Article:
Reducing Emissions from Uranium Dissolving

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Description

This study was designed to assess the feasibility of decreasing NO{sub x} emissions from the current uranium alloy scrap tray dissolving facility. In the current process, uranium scrap is dissolved in boiling nitric acid in shallow stainless-steel trays. As scrap dissolves, more metal and more nitric acid are added to the tray by operating personnel. Safe geometry is assured by keeping liquid level at or below 5 cm, the depth of a safe infinite slab. The accountability batch control system provides additional protection against criticality. The trays are steam coil heated. The process has operated satisfactorily, with few difficulties, for ... continued below

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48 pages

Creation Information

Griffith, W.L. January 1, 1992.

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Description

This study was designed to assess the feasibility of decreasing NO{sub x} emissions from the current uranium alloy scrap tray dissolving facility. In the current process, uranium scrap is dissolved in boiling nitric acid in shallow stainless-steel trays. As scrap dissolves, more metal and more nitric acid are added to the tray by operating personnel. Safe geometry is assured by keeping liquid level at or below 5 cm, the depth of a safe infinite slab. The accountability batch control system provides additional protection against criticality. The trays are steam coil heated. The process has operated satisfactorily, with few difficulties, for decades. Both uranium and uranium alloys are dissolved. Nitric acid is recovered from the vapors for reuse. Metal nitrates are sent to uranium recovery. Brown NO{sub x} fumes evolved during dissolving have occasionally resulted in a visible plume from the trays. The fuming is most noticeable during startup and after addition of fresh acid to a tray. Present environmental regulations are expected to require control of brown NO{sub x} emissions. Because NO{sub x} is hazardous, fumes should be suppressed whenever the electric blower system is inoperable. Because the tray dissolving process has worked well for decades, as much of the current capital equipment and operating procedures as possible were preserved. A detailed review of the literature, indicated the feasibility of slightly altering process chemistry to favor the production of NO{sub 2}, which can be scrubbed and recycled as nitric acid. Methods for controlling the process to manage offgas product distribution and to minimize chemical reaction hazards were also considered.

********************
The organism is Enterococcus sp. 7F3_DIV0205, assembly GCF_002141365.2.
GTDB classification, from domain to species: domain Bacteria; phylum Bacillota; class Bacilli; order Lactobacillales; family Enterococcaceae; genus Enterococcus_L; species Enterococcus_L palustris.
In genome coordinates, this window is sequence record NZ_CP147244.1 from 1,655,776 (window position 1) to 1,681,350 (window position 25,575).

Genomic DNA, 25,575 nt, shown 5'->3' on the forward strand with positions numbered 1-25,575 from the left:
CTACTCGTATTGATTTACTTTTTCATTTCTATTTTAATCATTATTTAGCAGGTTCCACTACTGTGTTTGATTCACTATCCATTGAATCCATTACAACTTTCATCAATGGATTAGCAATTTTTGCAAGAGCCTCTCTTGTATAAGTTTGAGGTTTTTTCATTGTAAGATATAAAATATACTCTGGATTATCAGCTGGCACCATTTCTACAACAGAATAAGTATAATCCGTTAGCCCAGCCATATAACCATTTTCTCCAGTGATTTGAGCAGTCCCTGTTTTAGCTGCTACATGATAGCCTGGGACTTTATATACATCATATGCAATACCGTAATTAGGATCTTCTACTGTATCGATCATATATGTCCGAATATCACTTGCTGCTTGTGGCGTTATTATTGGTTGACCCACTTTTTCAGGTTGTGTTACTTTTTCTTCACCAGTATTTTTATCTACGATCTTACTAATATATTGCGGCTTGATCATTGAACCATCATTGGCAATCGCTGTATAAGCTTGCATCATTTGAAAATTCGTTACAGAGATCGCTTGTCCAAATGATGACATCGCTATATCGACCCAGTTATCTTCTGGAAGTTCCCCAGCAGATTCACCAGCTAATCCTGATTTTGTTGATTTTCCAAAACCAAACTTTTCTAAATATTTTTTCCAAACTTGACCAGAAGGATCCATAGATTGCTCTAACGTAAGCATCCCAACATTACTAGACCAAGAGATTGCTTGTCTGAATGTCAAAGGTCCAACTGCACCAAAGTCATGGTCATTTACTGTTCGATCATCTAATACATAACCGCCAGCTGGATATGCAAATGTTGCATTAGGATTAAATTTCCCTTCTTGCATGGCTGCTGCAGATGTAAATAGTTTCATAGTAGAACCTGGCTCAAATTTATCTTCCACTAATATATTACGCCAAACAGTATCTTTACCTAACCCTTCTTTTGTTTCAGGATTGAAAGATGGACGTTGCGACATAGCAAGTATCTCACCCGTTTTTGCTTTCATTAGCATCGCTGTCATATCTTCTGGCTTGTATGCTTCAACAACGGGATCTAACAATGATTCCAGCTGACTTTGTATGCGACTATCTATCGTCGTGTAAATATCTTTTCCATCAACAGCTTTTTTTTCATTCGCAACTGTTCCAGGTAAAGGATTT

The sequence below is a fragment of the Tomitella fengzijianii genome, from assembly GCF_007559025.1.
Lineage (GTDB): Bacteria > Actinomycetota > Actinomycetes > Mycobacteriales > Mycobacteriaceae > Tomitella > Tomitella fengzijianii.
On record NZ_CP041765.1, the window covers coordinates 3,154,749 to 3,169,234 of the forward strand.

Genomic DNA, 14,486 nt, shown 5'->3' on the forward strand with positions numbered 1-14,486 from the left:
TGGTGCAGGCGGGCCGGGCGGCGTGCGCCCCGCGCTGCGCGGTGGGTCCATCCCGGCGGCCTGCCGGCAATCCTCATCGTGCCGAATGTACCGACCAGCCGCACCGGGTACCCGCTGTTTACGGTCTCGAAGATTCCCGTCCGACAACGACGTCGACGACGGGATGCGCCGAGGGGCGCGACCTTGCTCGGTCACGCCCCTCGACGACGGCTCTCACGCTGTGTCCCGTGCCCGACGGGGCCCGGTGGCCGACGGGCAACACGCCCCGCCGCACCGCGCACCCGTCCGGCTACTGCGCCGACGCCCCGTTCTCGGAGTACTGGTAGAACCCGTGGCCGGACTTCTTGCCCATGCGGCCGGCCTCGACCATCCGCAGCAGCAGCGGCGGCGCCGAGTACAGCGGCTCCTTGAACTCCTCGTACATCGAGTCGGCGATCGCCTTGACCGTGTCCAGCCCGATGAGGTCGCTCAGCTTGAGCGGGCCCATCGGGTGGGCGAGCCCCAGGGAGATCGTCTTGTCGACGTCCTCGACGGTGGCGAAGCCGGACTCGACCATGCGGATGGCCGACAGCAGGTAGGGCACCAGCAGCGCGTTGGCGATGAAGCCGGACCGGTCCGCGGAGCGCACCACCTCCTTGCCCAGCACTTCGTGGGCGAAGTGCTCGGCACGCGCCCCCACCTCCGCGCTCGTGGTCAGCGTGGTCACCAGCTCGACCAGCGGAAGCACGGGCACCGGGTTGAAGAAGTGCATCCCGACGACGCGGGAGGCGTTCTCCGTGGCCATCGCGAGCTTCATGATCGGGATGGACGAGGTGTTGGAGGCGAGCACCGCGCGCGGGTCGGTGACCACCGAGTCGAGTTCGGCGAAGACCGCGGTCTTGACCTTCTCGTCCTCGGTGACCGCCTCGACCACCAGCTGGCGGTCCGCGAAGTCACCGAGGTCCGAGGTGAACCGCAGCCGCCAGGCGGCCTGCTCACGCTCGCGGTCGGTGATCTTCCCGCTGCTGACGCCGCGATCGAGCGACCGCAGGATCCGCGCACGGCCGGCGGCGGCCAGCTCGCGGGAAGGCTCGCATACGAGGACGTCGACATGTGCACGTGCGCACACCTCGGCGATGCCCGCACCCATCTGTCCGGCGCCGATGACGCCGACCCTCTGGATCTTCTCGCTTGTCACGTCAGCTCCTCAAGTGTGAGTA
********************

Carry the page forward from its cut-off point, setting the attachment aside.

Physical Description

48 pages

Source

  • Other Information: PBD: 1 Jan 1992

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  • Report No.: ORNL/TM-12211
  • Grant Number: AC05-00OR22725
  • DOI: 10.2172/814080 | External Link
  • Office of Scientific & Technical Information Report Number: 814080
  • Archival Resource Key: ark:/67531/metadc738965

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Office of Scientific & Technical Information Technical Reports

Reports, articles and other documents harvested from the Office of Scientific and Technical Information.

Office of Scientific and Technical Information (OSTI) is the Department of Energy (DOE) office that collects, preserves, and disseminates DOE-sponsored research and development (R&D) results that are the outcomes of R&D projects or other funded activities at DOE labs and facilities nationwide and grantees at universities and other institutions.

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Creation Date

  • January 1, 1992

Added to The UNT Digital Library

  • Oct. 18, 2015, 6:40 p.m.

Description Last Updated

  • March 31, 2016, 1:27 p.m.

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Griffith, W.L. Reducing Emissions from Uranium Dissolving, report, January 1, 1992; United States. (digital.library.unt.edu/ark:/67531/metadc738965/: accessed June 23, 2018), University of North Texas Libraries, Digital Library, digital.library.unt.edu; crediting UNT Libraries Government Documents Department.